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SAP Buys Cloud Computing Startup Coghead

Coghead's service continues through April, but SAP will shut customer obligations and relationships down after that.

Bad news for cloud computing: Coghead -- a venture-backed, online application development platform -- is closing, leaving customers with a problem to solve.

Potential silver lining: SAP bought Coghead's intellectual property and hired its engineering team in an acquisition that closed last week. SAP will not continue selling the service, opting to use Coghead only as an internal tool for now (Coghead currently runs on Amazon Web Services), but the move marks the latest chapter in software company's on-and-off interest in the cloud.

"SAP is one of the premier tech companies in the world and we're really happy this transaction took place," Coghead CEO Paul McNamara, a former Red Hat and IBM executive, said in an interview with InformationWeek. "However, the Coghead business model is not in keeping with the kinds of things that SAP wants to do."

Coghead let customers develop and host database applications online via a drag-and-drop interface. The service continues through April, but SAP "will not assume any customer obligations or relationships," according to an SAP spokeswoman. On its site, Coghead recommends customers stop development and download their data, as SAP has also stopped tech support.

While customers can download data, apps built on Coghead aren't as mobile. "Customers can take the XML out that describes their application, but the reality is that only runs on Coghead, so customers will need to rewrite their app with something different," McNamara said.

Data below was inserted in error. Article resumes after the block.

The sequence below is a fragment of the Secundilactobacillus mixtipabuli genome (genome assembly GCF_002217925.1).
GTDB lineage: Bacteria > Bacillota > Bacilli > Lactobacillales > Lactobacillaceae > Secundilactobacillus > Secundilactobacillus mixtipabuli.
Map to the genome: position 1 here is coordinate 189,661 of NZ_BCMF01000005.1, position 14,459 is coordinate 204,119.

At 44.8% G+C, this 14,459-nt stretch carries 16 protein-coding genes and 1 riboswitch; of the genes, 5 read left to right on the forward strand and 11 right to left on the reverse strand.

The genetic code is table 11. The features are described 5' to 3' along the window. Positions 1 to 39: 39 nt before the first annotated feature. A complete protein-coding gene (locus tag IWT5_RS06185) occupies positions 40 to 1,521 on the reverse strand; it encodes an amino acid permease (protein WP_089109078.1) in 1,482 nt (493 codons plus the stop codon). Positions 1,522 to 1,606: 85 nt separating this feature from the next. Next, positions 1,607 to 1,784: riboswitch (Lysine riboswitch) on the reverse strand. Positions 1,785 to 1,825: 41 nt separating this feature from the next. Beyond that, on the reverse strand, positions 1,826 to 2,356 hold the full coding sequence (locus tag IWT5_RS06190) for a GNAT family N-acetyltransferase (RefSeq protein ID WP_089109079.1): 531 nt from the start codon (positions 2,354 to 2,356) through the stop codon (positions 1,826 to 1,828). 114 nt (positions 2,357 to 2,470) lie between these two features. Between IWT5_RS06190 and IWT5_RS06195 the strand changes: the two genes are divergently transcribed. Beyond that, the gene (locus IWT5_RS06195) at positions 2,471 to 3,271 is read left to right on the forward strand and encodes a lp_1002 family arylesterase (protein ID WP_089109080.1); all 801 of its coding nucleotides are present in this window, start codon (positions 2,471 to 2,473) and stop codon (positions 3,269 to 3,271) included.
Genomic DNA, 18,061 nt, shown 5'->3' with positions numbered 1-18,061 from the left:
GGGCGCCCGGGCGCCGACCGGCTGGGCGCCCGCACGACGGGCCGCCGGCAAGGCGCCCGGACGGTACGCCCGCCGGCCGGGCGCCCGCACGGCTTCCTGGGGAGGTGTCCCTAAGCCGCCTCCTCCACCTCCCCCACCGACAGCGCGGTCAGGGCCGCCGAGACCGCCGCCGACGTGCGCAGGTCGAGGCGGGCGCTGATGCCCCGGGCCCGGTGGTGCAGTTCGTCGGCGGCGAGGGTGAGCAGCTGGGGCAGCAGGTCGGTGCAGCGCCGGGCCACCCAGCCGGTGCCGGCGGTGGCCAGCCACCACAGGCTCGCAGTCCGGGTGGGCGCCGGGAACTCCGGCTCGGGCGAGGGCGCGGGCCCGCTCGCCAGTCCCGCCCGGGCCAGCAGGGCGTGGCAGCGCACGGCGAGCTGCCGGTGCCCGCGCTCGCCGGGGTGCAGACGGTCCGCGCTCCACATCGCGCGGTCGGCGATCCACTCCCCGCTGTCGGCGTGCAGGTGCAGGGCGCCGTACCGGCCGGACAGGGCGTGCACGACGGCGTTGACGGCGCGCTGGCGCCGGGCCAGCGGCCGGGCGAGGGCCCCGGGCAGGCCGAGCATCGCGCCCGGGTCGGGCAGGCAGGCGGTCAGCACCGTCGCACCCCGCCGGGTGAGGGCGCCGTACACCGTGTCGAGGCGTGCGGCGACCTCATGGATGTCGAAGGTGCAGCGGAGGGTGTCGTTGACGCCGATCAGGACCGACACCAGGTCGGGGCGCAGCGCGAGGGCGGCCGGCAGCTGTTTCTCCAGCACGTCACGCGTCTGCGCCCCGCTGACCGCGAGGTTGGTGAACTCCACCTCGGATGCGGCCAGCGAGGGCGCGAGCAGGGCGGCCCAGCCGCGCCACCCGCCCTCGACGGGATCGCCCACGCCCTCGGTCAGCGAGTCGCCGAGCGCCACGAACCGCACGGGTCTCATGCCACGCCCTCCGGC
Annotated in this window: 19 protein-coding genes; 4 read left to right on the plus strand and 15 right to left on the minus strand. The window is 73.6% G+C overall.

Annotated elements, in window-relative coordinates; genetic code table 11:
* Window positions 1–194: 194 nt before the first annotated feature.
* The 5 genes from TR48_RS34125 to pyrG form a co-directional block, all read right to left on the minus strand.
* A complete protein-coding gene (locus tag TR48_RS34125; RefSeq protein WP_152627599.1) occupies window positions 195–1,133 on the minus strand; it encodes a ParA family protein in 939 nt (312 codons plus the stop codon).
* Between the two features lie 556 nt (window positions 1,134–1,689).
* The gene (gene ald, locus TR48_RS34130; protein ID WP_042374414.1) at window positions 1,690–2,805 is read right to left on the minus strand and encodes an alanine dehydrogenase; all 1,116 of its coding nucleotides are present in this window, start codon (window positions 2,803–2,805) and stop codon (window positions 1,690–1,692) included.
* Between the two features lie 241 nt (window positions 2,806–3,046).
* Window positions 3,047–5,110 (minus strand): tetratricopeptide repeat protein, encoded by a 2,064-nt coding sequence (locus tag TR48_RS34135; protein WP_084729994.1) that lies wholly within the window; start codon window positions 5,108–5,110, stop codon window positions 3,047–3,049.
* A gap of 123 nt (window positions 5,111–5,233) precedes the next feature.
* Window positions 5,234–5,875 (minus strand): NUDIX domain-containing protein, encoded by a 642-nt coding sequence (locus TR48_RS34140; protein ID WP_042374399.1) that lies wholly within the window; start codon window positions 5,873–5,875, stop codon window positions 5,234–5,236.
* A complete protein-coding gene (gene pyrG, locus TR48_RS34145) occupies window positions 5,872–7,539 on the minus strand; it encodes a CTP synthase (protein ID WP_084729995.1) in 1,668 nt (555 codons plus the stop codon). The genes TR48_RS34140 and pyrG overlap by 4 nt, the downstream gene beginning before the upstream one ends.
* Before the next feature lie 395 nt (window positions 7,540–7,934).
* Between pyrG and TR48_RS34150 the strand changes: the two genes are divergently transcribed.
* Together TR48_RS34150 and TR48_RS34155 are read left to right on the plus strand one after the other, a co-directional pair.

Coghead competitors like Caspio, TrackVia, and Intuit QuickBase are already clamoring for Coghead's customers, which include the University of Southern California Marshall School of Business, insurance company Colonial Group International, and Taiwan-based freight forwarding company Morrison Express.

Both Caspio and Intuit are offering companies support to rebuild applications on their platforms, though McNamara isn't promising anything himself. "We think Coghead is the easiest way to build apps," he said. "I expect those other tools are harder to implement than Coghead."

Coghead's backing included $13.7 million since 2006 from El Dorado Ventures, American Capital Strategies, Western Technology Investment, and SAP Ventures. It had been in talks with several companies about an acquisition since at least January.

SAP last year cut back on development of its own software-as-a-service CRM application, but lately has touted cloud-based modules that companies add to SAP ERP, as software plus services.

Though McNamara said business was continuing to grow rapidly, the recession ultimately did Coghead in, and Coghead began looking for buyers a few months ago. "Faced with the most difficult economy in memory and a challenging fundraising climate, we determined that the SAP deal was the best way forward for the company," McNamara wrote in a letter to customers that went out late Thursday.

There was a bit of confusion about Coghead's closure. On Wednesday, Coghead sent out an e-mail to customers and posted a note on its Web site that it would be closing, and reports spread quickly about Coghead's demise. However, Coghead and SAP did not announce the acquisition until Thursday afternoon. "I wish we would've put out both statements at once," McNamara admitted.

The shift to delivering IT through a utility model is poised to change the business computing landscape as we know it. InformationWeek has published an independent analysis of this topic. Download the report here (registration required).

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